Helen  Rong

J.D. Power & Associates

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Is it time for companies to establish global R&D centres in China? Is it time for "Designed in China, for global markets"?

While lots of companies say how much they are committed to the China market, there is still the US (or Europe) centric approach when it comes to product developments. The consumer market here offers a test ground for most advanced ideas for almost every industry. So is it time to start a new product from China, rather than throw a product to China to make people here swallow it? What's holding companies from shifting the R&D centre to China? Do we have ample talents from within China to drive global product innovations? Is IPR protection the main roadblock?

  • May 6 2011: Greetings Helen
    What’s a holding company from shifting the R&D canter to China?
    1. China must be seen as providing an economic or intellectual advantage to research and development groups.
    2. China is often perceived in the west as being led by two separate and sometimes corrupt governments, rightly or wrongly, the party and the military seem to act at odds with each other, neither having much control over the other. This leads to corruption and the occasional disappearance of people who disagree with government policy. Whatever Chinas decisions are regarding intellectual property rights they must be seen as monolithic and consistent foreign companies will not invest talent or money where they may be lost at a bureaucrat’s whim.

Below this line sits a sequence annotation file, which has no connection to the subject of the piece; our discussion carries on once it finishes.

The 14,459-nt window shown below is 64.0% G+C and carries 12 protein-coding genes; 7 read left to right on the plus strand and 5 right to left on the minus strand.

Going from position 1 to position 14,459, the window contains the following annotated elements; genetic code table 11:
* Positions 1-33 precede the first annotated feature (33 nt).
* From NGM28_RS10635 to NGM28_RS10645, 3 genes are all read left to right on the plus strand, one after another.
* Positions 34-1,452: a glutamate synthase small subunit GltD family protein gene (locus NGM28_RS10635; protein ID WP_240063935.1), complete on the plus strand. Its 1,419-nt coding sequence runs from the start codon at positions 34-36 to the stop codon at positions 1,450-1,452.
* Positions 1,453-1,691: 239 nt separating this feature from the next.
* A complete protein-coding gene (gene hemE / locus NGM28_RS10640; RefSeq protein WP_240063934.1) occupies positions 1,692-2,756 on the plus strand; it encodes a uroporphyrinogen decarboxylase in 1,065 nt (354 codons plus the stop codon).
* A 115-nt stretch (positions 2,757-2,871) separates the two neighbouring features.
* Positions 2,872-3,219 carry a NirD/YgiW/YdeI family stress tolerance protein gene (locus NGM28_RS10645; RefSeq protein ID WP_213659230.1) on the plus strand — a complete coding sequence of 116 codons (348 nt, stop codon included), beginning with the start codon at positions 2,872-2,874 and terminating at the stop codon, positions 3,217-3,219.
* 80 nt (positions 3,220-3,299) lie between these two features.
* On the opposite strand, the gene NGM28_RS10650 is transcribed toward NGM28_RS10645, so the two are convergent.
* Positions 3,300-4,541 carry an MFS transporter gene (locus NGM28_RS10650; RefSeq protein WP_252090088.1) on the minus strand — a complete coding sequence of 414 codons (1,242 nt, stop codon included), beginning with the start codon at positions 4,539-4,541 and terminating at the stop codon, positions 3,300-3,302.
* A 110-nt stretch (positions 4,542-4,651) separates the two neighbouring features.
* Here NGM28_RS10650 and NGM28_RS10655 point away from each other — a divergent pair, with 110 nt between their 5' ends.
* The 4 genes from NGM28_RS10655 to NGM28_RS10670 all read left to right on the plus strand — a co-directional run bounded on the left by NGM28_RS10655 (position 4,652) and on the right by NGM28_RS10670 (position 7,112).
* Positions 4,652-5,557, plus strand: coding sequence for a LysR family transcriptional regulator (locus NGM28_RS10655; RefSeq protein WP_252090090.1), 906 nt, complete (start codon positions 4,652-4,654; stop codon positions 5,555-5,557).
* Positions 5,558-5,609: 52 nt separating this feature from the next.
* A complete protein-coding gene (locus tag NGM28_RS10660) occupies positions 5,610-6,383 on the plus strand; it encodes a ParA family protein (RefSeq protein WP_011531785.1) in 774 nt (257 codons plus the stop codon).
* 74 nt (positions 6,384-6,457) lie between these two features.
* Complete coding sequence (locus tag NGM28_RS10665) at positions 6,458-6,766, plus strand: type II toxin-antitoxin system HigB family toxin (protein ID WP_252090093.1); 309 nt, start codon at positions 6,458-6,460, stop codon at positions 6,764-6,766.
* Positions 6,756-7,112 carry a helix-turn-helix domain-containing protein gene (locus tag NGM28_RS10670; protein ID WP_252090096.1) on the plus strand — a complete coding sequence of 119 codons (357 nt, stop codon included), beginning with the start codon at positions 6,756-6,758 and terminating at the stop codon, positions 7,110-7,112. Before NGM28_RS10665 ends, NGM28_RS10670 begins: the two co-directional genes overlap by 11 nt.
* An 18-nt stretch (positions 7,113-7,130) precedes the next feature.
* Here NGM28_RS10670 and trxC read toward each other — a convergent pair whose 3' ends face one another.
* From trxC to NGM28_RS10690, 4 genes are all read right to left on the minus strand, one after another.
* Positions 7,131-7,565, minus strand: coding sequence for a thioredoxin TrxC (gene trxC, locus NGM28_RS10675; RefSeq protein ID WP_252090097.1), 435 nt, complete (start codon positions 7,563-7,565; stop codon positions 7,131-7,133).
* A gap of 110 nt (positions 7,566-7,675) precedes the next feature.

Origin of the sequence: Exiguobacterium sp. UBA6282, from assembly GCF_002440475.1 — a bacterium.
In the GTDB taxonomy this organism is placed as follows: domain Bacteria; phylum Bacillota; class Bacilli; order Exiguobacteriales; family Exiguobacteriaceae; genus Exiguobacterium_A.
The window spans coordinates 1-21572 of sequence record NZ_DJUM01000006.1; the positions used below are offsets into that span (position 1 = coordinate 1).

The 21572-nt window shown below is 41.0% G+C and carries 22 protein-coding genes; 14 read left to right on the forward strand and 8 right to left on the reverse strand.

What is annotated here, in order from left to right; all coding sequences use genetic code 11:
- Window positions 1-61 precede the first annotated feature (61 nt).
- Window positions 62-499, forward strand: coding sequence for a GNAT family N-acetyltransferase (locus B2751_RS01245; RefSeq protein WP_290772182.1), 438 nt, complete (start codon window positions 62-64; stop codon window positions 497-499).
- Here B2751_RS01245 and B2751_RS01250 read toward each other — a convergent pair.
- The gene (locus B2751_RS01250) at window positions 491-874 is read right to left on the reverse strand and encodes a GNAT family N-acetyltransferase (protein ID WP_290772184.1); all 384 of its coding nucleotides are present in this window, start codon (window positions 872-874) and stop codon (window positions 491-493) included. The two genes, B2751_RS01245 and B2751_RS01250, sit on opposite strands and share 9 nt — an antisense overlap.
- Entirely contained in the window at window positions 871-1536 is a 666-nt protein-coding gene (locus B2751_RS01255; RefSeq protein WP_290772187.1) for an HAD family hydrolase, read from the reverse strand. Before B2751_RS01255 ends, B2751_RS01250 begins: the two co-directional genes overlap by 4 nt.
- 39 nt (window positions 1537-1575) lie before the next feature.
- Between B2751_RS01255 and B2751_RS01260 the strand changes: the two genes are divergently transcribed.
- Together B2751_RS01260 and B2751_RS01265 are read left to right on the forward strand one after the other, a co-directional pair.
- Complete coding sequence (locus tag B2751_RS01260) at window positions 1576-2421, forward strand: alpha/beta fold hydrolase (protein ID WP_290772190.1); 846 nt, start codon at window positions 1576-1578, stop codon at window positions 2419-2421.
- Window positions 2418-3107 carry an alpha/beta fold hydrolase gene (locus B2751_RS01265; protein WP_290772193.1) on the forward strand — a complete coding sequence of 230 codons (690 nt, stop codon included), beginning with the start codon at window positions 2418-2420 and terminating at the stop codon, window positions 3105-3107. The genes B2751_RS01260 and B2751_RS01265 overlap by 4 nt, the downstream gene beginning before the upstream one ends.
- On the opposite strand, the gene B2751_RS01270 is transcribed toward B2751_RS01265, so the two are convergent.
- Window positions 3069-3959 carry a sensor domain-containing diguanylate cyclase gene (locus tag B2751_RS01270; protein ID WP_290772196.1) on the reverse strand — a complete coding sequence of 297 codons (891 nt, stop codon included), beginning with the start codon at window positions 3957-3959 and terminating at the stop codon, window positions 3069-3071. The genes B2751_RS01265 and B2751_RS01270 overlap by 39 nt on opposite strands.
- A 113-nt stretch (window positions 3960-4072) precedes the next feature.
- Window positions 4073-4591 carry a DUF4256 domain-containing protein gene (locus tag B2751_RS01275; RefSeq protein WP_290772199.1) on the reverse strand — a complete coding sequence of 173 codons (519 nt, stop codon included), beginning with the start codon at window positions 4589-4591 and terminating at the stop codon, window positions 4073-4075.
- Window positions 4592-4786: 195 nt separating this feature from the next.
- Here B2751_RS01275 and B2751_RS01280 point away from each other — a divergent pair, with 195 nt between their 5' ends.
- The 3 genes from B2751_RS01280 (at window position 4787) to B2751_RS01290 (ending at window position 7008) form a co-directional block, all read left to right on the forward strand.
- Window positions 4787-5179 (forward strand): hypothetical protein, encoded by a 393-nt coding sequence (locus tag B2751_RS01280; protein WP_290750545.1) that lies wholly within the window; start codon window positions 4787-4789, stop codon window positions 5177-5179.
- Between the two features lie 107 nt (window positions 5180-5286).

Is IPR protection the main roadblock?
    1. Yes china must be seen as the world leader in the protection of IPR rights if it wishes to attract foreign research and development, this is the number one thing China can do to attract research and development. Companies are motivated almost solely by profit any research that’s coopted by a government or criminal organization is an unacceptable loss of profit.
    2. The secondary consideration is that any government regulation of a given field must be one stop shopping, bureaucrats and red tape are the eternal enemy of innovation. Government regulation and or interference must be kept to a minimum.
    So is it time to start a new product from China, rather than throw a product to China to make people here swallow it?
    1. China is more than innovative and capable of starting it’s owe new products the question is will the best minds in China stay in China or go somewhere with better IPR protections.
    2. It is important to note the western companies often develop products for western markets only, and for many companies China is a secondary market that is often an afterthought. This is not malicious it is in most cases a matter of economic necessity R&D develops what a free market demands first.
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    May 7 2011: Just curious
    Why China itself is not investing in R&D being powered with it's talent & economic boom and conquer. Self help is the best.
    Or it's there just behind thick curtain to surprise us all suddenly.
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    May 5 2011: What I know is yes most companies thinks so but they cann't immediately shift because of 3 reasons